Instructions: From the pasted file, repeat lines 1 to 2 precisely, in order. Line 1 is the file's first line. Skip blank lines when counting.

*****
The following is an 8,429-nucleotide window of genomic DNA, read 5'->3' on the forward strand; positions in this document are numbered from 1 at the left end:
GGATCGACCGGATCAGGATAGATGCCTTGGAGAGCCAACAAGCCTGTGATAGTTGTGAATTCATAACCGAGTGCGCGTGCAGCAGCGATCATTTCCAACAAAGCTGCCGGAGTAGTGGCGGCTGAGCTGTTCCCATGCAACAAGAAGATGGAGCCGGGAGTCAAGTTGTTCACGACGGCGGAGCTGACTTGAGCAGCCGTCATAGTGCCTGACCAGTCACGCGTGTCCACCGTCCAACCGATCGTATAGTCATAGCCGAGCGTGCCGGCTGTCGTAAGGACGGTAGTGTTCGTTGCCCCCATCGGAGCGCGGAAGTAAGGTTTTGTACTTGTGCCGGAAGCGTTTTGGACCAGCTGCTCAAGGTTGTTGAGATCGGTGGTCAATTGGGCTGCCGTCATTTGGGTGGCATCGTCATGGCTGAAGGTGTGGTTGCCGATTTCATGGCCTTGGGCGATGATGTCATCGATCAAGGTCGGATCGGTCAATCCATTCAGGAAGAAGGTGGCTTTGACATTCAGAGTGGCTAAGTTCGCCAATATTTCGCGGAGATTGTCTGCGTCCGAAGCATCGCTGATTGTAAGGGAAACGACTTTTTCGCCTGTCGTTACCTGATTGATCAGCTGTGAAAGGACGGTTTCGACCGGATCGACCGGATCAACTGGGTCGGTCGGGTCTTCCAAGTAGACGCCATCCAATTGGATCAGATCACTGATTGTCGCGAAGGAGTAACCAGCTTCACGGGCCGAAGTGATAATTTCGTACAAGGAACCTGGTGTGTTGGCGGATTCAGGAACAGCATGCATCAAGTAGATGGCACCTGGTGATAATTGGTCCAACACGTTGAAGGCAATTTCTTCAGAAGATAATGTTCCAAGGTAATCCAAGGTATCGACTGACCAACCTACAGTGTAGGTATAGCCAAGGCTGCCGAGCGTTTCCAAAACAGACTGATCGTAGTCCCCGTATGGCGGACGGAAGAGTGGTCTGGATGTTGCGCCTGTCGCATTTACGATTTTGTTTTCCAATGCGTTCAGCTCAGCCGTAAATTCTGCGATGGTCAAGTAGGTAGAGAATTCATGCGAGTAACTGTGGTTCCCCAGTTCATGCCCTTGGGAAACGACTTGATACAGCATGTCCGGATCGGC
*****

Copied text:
The following is an 8,429-nucleotide window of genomic DNA, read 5'->3' on the forward strand; positions in this document are numbered from 1 at the left end:
GGATCGACCGGATCAGGATAGATGCCTTGGAGAGCCAACAAGCCTGTGATAGTTGTGAATTCATAACCGAGTGCGCGTGCAGCAGCGATCATTTCCAACAAAGCTGCCGGAGTAGTGGCGGCTGAGCTGTTCCCATGCAACAAGAAGATGGAGCCGGGAGTCAAGTTGTTCACGACGGCGGAGCTGACTTGAGCAGCCGTCATAGTGCCTGACCAGTCACGCGTGTCCACCGTCCAACCGATCGTATAGTCATAGCCGAGCGTGCCGGCTGTCGTAAGGACGGTAGTGTTCGTTGCCCCCATCGGAGCGCGGAAGTAAGGTTTTGTACTTGTGCCGGAAGCGTTTTGGACCAGCTGCTCAAGGTTGTTGAGATCGGTGGTCAATTGGGCTGCCGTCATTTGGGTGGCATCGTCATGGCTGAAGGTGTGGTTGCCGATTTCATGGCCTTGGGCGATGATGTCATCGATCAAGGTCGGATCGGTCAATCCATTCAGGAAGAAGGTGGCTTTGACATTCAGAGTGGCTAAGTTCGCCAATATTTCGCGGAGATTGTCTGCGTCCGAAGCATCGCTGATTGTAAGGGAAACGACTTTTTCGCCTGTCGTTACCTGATTGATCAGCTGTGAAAGGACGGTTTCGACCGGATCGACCGGATCAACTGGGTCGGTCGGGTCTTCCAAGTAGACGCCATCCAATTGGATCAGATCACTGATTGTCGCGAAGGAGTAACCAGCTTCACGGGCCGAAGTGATAATTTCGTACAAGGAACCTGGTGTGTTGGCGGATTCAGGAACAGCATGCATCAAGTAGATGGCACCTGGTGATAATTGGTCCAACACGTTGAAGGCAATTTCTTCAGAAGATAATGTTCCAAGGTAATCCAAGGTATCGACTGACCAACCTACAGTGTAGGTATAGCCAAGGCTGCCGAGCGTTTCCAAAACAGACTGATCGTAGTCCCCGTATGGCGGACGGAAGAGTGGTCTGGATGTTGCGCCTGTCGCATTTACGATTTTGTTTTCCAATGCGTTCAGCTCAGCCGTAAATTCTGCGATGGTCAAGTAGGTAGAGAATTCATGCGAGTAACTGTGGTTCCCCAGTTCATGCCCTTGGGAAACGACTTGATACAGCATGTCCGGATCGGC